Sports offer a great way to build traffic and sell advertising. You get to tie into pre-made communities and to tie into people who want constant news and updates.
However, as the market has developed, we see more or less three types of sports sites: 1) a news-oriented site, like ESPN.com, which gives readers an AP feed and some featured content, both written and multimedia, 2) official sites, which generally feature press releases and occasionally some audio/video, and 3) fan sites or blogs, which feature more aggressive commentary.
All three have issues. A site like ESPN can deliver large audiences but has no desire to be edgy. Fan sites can easily be far too edgy and you’ll occasionally find outrageous, obscene or illegal content posted by authors or fans who use forums to vent. And official sites are, unfortunately, usually just boring.
Official sites were started by some clown who realized that someone would pay you to build a fancy wrapper for press releases which he apparently regarded as free content. You can finish with a site like that in about five minutes. There’s just nothing to keep you there.
It is free, but only because no one would pay for it.
Fan sites are better, but they have issues too. On the one hand, the quality of writing is erratic. Some sites are competent; others are barely literate. You might find rantings on forums or worse. At one point one early college board, invaded by racists and unable to control the posts, simply shut down.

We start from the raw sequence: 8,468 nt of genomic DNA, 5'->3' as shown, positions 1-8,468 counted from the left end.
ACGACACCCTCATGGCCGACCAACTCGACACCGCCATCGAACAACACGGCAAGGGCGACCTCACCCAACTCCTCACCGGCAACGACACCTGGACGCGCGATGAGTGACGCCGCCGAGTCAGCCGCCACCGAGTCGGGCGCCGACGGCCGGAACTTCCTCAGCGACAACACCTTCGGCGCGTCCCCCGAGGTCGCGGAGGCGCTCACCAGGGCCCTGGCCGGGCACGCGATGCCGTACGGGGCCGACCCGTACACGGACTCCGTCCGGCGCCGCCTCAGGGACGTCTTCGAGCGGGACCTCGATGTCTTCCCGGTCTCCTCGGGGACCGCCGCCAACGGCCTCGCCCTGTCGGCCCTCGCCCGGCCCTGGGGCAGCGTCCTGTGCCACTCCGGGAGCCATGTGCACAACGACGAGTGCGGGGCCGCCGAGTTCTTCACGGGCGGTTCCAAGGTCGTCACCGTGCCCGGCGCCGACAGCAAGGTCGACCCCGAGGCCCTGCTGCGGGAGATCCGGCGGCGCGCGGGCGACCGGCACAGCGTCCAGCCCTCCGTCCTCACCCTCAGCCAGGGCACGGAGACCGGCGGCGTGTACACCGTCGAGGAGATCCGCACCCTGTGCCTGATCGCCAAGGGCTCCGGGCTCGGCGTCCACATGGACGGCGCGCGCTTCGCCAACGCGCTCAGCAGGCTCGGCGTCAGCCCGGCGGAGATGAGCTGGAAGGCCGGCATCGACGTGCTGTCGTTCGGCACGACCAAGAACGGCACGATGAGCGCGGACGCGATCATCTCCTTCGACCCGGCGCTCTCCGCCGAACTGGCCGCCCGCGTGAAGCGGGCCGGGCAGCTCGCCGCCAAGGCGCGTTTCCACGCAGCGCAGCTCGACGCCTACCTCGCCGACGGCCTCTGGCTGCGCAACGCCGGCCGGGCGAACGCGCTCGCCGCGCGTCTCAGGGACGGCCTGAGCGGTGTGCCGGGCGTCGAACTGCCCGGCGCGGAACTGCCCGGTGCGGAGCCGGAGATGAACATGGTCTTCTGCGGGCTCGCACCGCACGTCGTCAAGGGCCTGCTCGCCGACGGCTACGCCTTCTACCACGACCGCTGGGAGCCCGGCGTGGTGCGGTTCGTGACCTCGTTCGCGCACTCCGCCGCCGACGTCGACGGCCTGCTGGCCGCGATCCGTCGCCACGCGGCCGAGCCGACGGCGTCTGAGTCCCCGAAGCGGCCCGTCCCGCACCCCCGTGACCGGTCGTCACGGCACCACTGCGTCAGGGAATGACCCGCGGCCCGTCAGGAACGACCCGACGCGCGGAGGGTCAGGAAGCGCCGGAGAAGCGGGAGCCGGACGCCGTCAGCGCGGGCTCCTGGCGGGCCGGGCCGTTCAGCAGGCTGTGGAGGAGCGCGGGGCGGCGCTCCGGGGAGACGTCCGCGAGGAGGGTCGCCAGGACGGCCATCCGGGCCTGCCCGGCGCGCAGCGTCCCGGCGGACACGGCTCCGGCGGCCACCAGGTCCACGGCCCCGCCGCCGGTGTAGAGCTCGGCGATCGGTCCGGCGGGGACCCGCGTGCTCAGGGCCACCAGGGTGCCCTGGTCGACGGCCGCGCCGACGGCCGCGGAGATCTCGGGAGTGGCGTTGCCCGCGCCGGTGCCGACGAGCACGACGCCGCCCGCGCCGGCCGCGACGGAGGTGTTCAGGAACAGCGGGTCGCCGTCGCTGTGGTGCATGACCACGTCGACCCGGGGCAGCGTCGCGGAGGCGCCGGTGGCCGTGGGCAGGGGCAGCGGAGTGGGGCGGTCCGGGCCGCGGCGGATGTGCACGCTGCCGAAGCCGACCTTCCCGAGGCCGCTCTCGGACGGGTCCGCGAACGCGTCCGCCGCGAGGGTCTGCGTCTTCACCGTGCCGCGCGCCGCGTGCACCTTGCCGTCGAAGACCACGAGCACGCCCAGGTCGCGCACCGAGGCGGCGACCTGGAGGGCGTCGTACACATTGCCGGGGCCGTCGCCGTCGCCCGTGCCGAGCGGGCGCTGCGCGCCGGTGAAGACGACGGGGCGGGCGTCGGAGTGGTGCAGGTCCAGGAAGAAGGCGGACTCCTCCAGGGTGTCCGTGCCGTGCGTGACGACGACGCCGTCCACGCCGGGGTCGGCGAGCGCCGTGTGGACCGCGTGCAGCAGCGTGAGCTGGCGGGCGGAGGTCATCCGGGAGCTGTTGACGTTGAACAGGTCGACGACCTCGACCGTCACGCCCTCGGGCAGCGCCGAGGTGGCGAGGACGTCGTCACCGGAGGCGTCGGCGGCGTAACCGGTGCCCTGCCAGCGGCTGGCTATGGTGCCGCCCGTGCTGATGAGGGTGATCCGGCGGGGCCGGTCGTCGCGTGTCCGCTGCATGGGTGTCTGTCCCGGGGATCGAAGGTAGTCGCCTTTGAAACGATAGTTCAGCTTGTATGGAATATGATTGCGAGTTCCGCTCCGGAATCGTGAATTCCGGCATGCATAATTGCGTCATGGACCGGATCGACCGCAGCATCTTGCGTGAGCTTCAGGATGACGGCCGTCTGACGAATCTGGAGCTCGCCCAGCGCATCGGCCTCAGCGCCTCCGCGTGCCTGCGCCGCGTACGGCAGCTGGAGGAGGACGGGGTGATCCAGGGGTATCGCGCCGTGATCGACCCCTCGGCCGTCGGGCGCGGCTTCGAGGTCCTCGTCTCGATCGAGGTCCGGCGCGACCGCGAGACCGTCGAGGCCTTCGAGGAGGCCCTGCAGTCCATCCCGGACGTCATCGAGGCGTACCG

At best it’s a delicate balance and people have to be willing to be civil even when the subjects are very passionately debated.
Some sites have done things differently. Duke basketball is a brand that is widely disliked despite (or because of) great success. Realizing that, the program took control of its message as much as possible, but rather than simply posting press releases, Duke made the members of the team the media stars of the site.
Some players really take to it. Former guard Nolan Smith became a beloved figure. A thorough extrovert, Smith loved being center stage and when he had the interview mike, he brought his teammates along for the ride.
As a freshman, now-senior Marshall Plumlee was similarly engaging. He had all the energy of a 17-year-old and really had an appeal.
Duke is smart enough to cross-post these videos on YouTube, which creates more traffic.
The overall goal is to put a more intimate face on the program, which it does very well. It also provides a lot of video, photo shoots and behind-the-scenes type reports to keep people coming back over and over again.
In short, you can build around any of the three approaches, but even the latter has limitations as it is a one-way mirror. Generally speaking the best option is to engage people as much as possible and allow them an authentic voice as well.
Develop a sense of civil community and your site will thrive, no matter what the overall approach is.
If you need assistance with sports content or building traffic to build an audience and/or sell advertising contact us today.
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